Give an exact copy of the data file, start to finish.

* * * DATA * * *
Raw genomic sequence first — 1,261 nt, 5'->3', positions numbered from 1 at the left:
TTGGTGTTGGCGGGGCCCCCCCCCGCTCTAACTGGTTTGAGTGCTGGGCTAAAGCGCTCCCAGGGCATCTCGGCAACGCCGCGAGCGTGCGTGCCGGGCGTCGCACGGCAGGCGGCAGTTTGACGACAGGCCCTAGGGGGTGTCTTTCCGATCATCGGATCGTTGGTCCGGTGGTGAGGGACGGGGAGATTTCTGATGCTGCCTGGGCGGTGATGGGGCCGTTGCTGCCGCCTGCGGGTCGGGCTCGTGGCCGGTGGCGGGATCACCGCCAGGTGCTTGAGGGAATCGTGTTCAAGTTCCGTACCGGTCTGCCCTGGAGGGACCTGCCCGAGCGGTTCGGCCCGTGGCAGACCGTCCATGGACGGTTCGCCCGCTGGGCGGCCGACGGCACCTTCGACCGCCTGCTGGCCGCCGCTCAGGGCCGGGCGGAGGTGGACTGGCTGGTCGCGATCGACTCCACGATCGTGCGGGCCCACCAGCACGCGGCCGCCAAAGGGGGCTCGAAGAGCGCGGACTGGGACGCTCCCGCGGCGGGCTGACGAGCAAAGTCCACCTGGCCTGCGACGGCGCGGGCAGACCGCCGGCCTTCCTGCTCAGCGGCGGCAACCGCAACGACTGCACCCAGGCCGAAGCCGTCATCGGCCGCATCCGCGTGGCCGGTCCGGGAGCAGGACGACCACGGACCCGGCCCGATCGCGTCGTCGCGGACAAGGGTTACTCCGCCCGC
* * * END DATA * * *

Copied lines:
Raw genomic sequence first — 1,261 nt, 5'->3', positions numbered from 1 at the left:
TTGGTGTTGGCGGGGCCCCCCCCCGCTCTAACTGGTTTGAGTGCTGGGCTAAAGCGCTCCCAGGGCATCTCGGCAACGCCGCGAGCGTGCGTGCCGGGCGTCGCACGGCAGGCGGCAGTTTGACGACAGGCCCTAGGGGGTGTCTTTCCGATCATCGGATCGTTGGTCCGGTGGTGAGGGACGGGGAGATTTCTGATGCTGCCTGGGCGGTGATGGGGCCGTTGCTGCCGCCTGCGGGTCGGGCTCGTGGCCGGTGGCGGGATCACCGCCAGGTGCTTGAGGGAATCGTGTTCAAGTTCCGTACCGGTCTGCCCTGGAGGGACCTGCCCGAGCGGTTCGGCCCGTGGCAGACCGTCCATGGACGGTTCGCCCGCTGGGCGGCCGACGGCACCTTCGACCGCCTGCTGGCCGCCGCTCAGGGCCGGGCGGAGGTGGACTGGCTGGTCGCGATCGACTCCACGATCGTGCGGGCCCACCAGCACGCGGCCGCCAAAGGGGGCTCGAAGAGCGCGGACTGGGACGCTCCCGCGGCGGGCTGACGAGCAAAGTCCACCTGGCCTGCGACGGCGCGGGCAGACCGCCGGCCTTCCTGCTCAGCGGCGGCAACCGCAACGACTGCACCCAGGCCGAAGCCGTCATCGGCCGCATCCGCGTGGCCGGTCCGGGAGCAGGACGACCACGGACCCGGCCCGATCGCGTCGTCGCGGACAAGGGTTACTCCGCCCGC